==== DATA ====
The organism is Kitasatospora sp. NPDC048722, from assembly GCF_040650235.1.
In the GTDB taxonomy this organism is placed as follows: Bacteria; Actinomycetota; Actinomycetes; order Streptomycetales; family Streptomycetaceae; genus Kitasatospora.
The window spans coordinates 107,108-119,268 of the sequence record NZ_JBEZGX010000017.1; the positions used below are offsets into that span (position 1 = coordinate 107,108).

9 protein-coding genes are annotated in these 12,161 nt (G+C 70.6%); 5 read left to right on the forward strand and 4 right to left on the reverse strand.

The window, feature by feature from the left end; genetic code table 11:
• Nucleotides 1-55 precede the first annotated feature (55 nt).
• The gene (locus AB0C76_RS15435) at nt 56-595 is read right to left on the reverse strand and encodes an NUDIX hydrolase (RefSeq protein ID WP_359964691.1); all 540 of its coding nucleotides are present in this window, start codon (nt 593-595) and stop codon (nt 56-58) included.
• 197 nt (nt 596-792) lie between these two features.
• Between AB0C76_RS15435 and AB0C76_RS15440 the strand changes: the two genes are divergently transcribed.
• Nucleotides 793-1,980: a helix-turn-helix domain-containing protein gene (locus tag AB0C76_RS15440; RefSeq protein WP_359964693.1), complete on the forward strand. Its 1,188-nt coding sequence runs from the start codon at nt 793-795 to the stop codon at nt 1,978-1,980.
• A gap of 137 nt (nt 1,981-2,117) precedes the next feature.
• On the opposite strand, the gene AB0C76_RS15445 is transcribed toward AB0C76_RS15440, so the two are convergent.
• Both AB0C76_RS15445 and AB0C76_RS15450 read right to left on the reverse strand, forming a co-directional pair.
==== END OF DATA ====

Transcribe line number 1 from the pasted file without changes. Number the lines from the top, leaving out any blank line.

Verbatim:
The organism is Kitasatospora sp. NPDC048722, from assembly GCF_040650235.1.